Michael Madhusudan Dutt: the repeated pronounced poet of Bangla


Asrar Habib: Michael Madhusudan Dutt was a gifted multilingual person,a popular Bengali poet and dramatist of 19th-century. He has extra-ordinary talent in Hebrew, Latin, Greek, Tamil, Telugu, and Sanskrit.

mmMadhusudan is widely considered to be one of the greatest poets in Bengali literature and the father of the Bengali sonnet. He pioneered what came to be called Amitrakshar chhanda (blank verse). Although his first love remained in poetry, Dutt showed impressive skill as a playwright. He was the first to write Bengali plays in the English style, segregating the play into acts and scenes. He was also the pioneer of the first satirical plays in Bengali – Buro Shaliker Ghare Ron and Ekei Ki Boley Sabyota. He also wrote poems about the sorrows and afflictions of love as spoken by women. He wrote the first successful tragedy of Bengali literature Sharmistha.

He was born on 25 January 1824 in Sagordari, a village in Keshabpur upazila of Jessore district. His father Rajnarayan Dutt was a pleader in the Sudder court. The nameof his mother was Jahnabi Devi.

His childhood education started in Shekpura village. It was an old mosque, where he went to learn Persian. He was an exceptionally talented student. Since his childhood, Madhusudan was recognized by his teachers as being a precocious child with a gift of literary expression. He was very imaginative.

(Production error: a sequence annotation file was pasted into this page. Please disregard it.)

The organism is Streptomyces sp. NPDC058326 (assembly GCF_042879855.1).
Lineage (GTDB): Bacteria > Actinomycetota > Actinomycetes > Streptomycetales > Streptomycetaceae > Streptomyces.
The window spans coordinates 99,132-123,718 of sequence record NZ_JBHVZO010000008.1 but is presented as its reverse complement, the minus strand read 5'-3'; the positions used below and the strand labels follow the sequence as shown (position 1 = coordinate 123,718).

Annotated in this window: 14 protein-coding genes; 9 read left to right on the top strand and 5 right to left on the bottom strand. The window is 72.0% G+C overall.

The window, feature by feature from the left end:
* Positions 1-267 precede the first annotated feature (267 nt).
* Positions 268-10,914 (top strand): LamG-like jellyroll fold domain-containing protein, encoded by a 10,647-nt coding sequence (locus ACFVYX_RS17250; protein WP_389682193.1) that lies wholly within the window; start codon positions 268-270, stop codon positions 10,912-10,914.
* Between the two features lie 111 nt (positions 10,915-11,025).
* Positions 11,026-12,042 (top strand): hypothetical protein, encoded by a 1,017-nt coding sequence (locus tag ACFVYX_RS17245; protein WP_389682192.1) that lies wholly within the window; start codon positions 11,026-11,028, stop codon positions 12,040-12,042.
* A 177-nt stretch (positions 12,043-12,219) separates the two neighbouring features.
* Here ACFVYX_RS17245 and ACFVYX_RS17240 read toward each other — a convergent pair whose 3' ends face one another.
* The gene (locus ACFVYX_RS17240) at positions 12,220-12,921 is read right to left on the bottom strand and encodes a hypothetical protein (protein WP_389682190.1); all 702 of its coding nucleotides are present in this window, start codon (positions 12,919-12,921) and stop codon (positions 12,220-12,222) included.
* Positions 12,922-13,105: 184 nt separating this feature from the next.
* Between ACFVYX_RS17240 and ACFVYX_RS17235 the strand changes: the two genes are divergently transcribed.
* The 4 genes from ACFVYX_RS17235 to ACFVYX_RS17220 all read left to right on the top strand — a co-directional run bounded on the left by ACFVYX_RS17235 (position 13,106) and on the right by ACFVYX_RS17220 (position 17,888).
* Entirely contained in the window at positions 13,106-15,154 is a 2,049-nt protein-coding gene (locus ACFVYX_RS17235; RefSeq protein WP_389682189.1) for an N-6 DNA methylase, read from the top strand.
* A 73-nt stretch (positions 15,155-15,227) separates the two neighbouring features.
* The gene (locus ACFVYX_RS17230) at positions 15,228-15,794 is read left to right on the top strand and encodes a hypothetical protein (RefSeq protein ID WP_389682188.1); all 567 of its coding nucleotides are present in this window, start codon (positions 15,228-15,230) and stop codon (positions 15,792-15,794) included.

Early exposure to English education and European literature at home inspired him to emulate the English in taste, manners and intellect. David Lester Richardson, Professor of Hindu College, Calcutta,(now Presidency College) was the first to influence at his early stage. Richardson was a poet who transmitted into Madhusudan adoration for English poetry.

At around 17 years of age Madhusudan began writing English poetry, sending his works to publications in England, including Blackwood’s Magazine and Bentley’s Miscellany. They were however, never published. It was also the time he begankeeping correspondence with his friend, Gour Das Bysack, which today form the bulk of the source on his life.

As a young student, Madhusudan was influenced by the thoughts and actions of the Young Bengal – a movement by a group of illustrious former students of the Hindu College of Kolkata against the atrocities, blind beliefs and customs they held as illogical, prevalent in the Hindu society of 19th century Bengal.

Madhusudan, aspired to be an English poet and longed to travel to England to gain fame. Concerning these trends his fatherarranged his marriage. Dutt refused to get involved in an arranged marriage which his father had decided for him. He had no respect for that tradition and wanted to be free from the confines of caste-based endogamous marriage. His knowledge of the European tradition convinced him of the superiority of marriage made by mutual consent.He rebelled andwas converted to Christianity.He expresses his rebel words,